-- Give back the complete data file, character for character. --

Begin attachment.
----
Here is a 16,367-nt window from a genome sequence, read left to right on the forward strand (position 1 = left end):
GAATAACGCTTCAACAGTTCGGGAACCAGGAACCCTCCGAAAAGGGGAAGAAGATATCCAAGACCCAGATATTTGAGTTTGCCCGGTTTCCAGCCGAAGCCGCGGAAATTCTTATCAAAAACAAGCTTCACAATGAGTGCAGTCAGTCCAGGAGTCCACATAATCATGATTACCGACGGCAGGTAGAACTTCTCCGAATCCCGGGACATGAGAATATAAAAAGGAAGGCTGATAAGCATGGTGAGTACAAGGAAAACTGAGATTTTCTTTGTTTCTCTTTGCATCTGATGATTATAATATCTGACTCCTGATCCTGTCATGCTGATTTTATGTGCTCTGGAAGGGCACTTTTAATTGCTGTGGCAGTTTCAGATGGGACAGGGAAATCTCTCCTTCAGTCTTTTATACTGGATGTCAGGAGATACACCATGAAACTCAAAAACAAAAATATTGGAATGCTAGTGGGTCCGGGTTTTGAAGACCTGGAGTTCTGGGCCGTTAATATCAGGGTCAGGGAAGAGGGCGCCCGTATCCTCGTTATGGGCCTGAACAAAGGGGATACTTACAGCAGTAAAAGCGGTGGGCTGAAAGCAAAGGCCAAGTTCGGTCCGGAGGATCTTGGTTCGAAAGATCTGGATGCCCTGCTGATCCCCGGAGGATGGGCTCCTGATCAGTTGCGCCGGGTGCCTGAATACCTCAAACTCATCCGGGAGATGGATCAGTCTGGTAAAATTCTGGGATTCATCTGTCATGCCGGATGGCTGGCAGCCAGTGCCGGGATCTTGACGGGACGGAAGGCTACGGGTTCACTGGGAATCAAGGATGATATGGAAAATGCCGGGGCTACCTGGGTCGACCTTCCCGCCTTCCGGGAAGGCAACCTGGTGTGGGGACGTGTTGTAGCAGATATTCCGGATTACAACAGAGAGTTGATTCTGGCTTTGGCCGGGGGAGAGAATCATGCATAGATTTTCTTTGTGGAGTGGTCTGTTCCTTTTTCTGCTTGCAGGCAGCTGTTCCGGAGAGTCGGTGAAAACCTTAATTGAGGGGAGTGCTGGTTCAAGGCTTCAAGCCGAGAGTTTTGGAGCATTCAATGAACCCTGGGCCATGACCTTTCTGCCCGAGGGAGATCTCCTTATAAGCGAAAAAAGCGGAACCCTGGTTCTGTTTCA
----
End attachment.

Here is a 16,367-nt window from a genome sequence, read left to right on the forward strand (position 1 = left end):
GAATAACGCTTCAACAGTTCGGGAACCAGGAACCCTCCGAAAAGGGGAAGAAGATATCCAAGACCCAGATATTTGAGTTTGCCCGGTTTCCAGCCGAAGCCGCGGAAATTCTTATCAAAAACAAGCTTCACAATGAGTGCAGTCAGTCCAGGAGTCCACATAATCATGATTACCGACGGCAGGTAGAACTTCTCCGAATCCCGGGACATGAGAATATAAAAAGGAAGGCTGATAAGCATGGTGAGTACAAGGAAAACTGAGATTTTCTTTGTTTCTCTTTGCATCTGATGATTATAATATCTGACTCCTGATCCTGTCATGCTGATTTTATGTGCTCTGGAAGGGCACTTTTAATTGCTGTGGCAGTTTCAGATGGGACAGGGAAATCTCTCCTTCAGTCTTTTATACTGGATGTCAGGAGATACACCATGAAACTCAAAAACAAAAATATTGGAATGCTAGTGGGTCCGGGTTTTGAAGACCTGGAGTTCTGGGCCGTTAATATCAGGGTCAGGGAAGAGGGCGCCCGTATCCTCGTTATGGGCCTGAACAAAGGGGATACTTACAGCAGTAAAAGCGGTGGGCTGAAAGCAAAGGCCAAGTTCGGTCCGGAGGATCTTGGTTCGAAAGATCTGGATGCCCTGCTGATCCCCGGAGGATGGGCTCCTGATCAGTTGCGCCGGGTGCCTGAATACCTCAAACTCATCCGGGAGATGGATCAGTCTGGTAAAATTCTGGGATTCATCTGTCATGCCGGATGGCTGGCAGCCAGTGCCGGGATCTTGACGGGACGGAAGGCTACGGGTTCACTGGGAATCAAGGATGATATGGAAAATGCCGGGGCTACCTGGGTCGACCTTCCCGCCTTCCGGGAAGGCAACCTGGTGTGGGGACGTGTTGTAGCAGATATTCCGGATTACAACAGAGAGTTGATTCTGGCTTTGGCCGGGGGAGAGAATCATGCATAGATTTTCTTTGTGGAGTGGTCTGTTCCTTTTTCTGCTTGCAGGCAGCTGTTCCGGAGAGTCGGTGAAAACCTTAATTGAGGGGAGTGCTGGTTCAAGGCTTCAAGCCGAGAGTTTTGGAGCATTCAATGAACCCTGGGCCATGACCTTTCTGCCCGAGGGAGATCTCCTTATAAGCGAAAAAAGCGGAACCCTGGTTCTGTTTCA